along with the opportunities that we are creating 
- we believe that all these new professionals who 
are receiving scholarships, who go abroad to 
train, will develop this revolutionary 
consciousness. But you are probably right that we 
have to work more directly on this. We are 
already training people, but what you said about 
revolutionary consciousness is more difficult to 
achieve. We have political education schools, but 
we lack structure in the Movimiento País [the 
political organization which Correa heads], we 
lack consolidation and this is perhaps the great challenge that we face.

The next question is about the SUCRE [the common 
trading currency among ALBA countries] - how will it function?

It is very easy, we are going to start pilot 
operations to test it. It is a system of 
compensation. It is for commercial or private 
trade. It will not be pegged to the dollar. We 
are going to create an electronic currency and we 
won't have to use any [US] dollars.

If the aim of the SUCRE is to replace the dollar 
in trade between ALBA countries, is the goal 
eventually to replace the dollar as the national currency of Ecuador?

No. We are minimizing the need for dollars. 
Unfortunately, Ecuador adopted the dollar as the 
national currency [in 2000]. It is very difficult 
to undo dollarization; it could create a total social cataclysm.

How can the ALBA countries defend themselves 
against the kind of reaction seen with the coup in Honduras?

Well, there is no infallible defense, but, for 
example, [the media organization] Telesur is a 
great assistance - in providing information - 
imagine, before that the news came from CNN - as 
is having strong relations between countries for 
mutual support. But there is nothing that 
guarantees that this cannot happen in Ecuador, in 
Venezuela, in Bolivia. We must be very well 
organized. You know that our governments have 
great popular support, but we are not organized 
to defend our process from any intent at 
destabilization. They tried to do this in Ecuador 
a few days ago and unfortunately indigenous 
people and teachers collaborated. A small group 
of teachers called a totally unjustified 
indigenous uprising and the right wing began a 
campaign in their newspapers claiming that the 
popularity and credibility of the president had 
fallen. They are also preparing mobilizations in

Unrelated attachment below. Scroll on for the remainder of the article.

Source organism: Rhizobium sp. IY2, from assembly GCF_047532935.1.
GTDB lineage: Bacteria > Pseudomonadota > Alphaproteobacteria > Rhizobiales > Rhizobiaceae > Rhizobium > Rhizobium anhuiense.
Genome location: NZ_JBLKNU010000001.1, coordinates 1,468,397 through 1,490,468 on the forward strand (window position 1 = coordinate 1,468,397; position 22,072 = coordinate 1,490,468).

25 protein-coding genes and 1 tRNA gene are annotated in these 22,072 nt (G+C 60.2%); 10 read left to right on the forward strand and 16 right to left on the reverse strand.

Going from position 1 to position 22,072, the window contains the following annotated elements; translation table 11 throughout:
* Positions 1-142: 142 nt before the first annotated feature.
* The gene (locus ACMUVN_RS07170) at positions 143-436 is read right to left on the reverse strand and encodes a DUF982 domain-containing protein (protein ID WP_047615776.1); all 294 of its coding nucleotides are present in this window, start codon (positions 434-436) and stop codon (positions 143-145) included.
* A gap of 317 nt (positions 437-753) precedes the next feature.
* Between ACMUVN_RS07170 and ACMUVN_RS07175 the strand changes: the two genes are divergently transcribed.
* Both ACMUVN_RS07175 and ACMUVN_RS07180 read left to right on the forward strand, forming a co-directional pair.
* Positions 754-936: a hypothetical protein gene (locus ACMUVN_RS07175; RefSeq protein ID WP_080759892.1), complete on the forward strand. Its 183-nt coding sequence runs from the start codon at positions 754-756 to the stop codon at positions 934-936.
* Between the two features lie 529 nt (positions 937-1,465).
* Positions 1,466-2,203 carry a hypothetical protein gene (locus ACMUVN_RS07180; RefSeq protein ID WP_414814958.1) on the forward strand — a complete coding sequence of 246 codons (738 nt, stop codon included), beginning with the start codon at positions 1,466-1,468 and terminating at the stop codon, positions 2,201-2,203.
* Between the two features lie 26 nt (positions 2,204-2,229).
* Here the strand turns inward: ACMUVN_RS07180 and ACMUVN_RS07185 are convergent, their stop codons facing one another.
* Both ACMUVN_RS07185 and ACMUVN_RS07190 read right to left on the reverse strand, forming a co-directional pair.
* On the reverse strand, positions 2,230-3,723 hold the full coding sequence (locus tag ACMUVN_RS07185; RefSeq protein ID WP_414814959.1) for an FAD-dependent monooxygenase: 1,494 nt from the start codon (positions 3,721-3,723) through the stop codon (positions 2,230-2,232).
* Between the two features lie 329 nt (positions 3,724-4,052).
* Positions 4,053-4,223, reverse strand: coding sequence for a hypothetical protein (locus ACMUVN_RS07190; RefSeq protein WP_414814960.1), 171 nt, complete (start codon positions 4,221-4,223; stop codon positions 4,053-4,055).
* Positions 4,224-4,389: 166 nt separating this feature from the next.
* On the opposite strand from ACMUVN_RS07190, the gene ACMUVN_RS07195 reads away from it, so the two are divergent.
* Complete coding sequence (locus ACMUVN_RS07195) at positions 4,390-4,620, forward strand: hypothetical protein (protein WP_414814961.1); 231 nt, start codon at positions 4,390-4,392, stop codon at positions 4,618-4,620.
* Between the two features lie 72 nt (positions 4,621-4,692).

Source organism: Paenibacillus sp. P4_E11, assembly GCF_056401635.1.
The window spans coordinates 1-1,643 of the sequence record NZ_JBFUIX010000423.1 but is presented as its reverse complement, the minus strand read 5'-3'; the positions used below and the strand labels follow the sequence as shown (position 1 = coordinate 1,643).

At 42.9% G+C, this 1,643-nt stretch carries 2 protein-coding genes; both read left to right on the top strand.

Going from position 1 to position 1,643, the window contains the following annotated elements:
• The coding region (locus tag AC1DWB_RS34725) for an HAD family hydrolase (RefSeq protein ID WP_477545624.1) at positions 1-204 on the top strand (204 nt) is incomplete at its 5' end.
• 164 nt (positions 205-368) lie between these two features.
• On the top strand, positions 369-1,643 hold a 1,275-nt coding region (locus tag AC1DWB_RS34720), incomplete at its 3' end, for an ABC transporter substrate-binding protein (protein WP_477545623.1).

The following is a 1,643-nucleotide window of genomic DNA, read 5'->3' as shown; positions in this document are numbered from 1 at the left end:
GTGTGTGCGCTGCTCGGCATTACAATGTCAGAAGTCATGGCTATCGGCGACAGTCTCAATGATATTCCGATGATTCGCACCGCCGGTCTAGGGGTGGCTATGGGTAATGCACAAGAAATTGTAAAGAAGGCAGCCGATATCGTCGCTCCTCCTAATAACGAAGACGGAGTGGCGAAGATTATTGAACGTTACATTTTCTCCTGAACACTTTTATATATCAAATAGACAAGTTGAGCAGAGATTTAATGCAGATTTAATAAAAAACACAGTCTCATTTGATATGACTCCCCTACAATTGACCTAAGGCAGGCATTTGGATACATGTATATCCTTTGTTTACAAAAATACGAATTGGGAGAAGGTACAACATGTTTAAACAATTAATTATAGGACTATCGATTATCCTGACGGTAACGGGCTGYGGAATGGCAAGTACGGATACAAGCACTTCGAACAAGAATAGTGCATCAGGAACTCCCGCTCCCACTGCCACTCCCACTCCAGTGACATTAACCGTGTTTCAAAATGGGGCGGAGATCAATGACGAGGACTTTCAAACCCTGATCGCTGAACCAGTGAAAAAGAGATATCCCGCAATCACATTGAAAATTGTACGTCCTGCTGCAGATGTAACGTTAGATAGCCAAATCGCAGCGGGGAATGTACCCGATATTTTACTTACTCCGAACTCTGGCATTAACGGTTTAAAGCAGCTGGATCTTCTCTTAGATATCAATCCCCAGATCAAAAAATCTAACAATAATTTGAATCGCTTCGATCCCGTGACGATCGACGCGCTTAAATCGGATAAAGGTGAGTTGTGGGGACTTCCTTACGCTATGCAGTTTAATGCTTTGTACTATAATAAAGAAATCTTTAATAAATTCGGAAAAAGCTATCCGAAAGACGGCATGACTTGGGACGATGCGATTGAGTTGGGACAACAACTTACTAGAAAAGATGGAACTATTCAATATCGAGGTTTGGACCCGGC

Guayaquil. They had everything ready when we 
managed to resolve the problems, but perhaps not 
next time. Basically every country has to organize its internal structures.

Recently you spoke about socialism for the 21st 
century in Ecuador combining elements of 
"classical socialism", the socialism of 
<http://en.wikipedia.org/wiki/Jos%C3%A9_Carlos_Mari%C3%A1tegui>Mariategui 
and liberation theology, and socialism based on 
Ecuadorian conditions. Can you expand on these concepts?

Socialism for the 21st century is a process of 
construction which tries to take the best of 
traditional socialism, but also of other 
socialisms that have existed, like Andean 
socialism, agrarian socialism and also, at least 
in Ecuador, you note the social doctrine of the 
church, liberation theology. We are a Christian 
continent. In Cuba, they declared the state to be 
atheist when the people were believers. This 
created big conflicts and impeded, perhaps 
pointlessly, significant support because there 
were many Catholics committed to the revolution. 
They recognized the mistake and rectified it 
decades ago. A much better and legitimate 
strategy is to guide religion to be revolutionary 
also. This is what liberation theology did. 
Basically the message was "enough with this 
theology that tells us to endure exploitation in 
life because after death you are going to have 
the Kingdom of Heaven". No, the Kingdom of Heaven 
must be made here - it is the kingdom of justice. 
You have to struggle against injustice. 21st 
century socialism is based on this search for 
social justice, and it coincides with the social 
doctrine and liberation theology. This project 
can be joined by atheists, practicing Catholics - 
because I am a practicing Catholic. It doesn't 
contradict my faith which, on the contrary, 
reinforces the search for social justice.

Socialism for the 21st century seeks this change 
through democratic processes and the vote, we 
have became accustomed to this in Latin America, 
it is no longer through armed struggle. There are 
things in traditional socialism which we agree 
with; the primacy of human labor above capital, 
the need for collective action, the need for 
planning, the role of the state in the economy, 
the search for justice in all its dimensions, 
social justice, gender justice, ethnic justice, 
international justice. But we are obliged to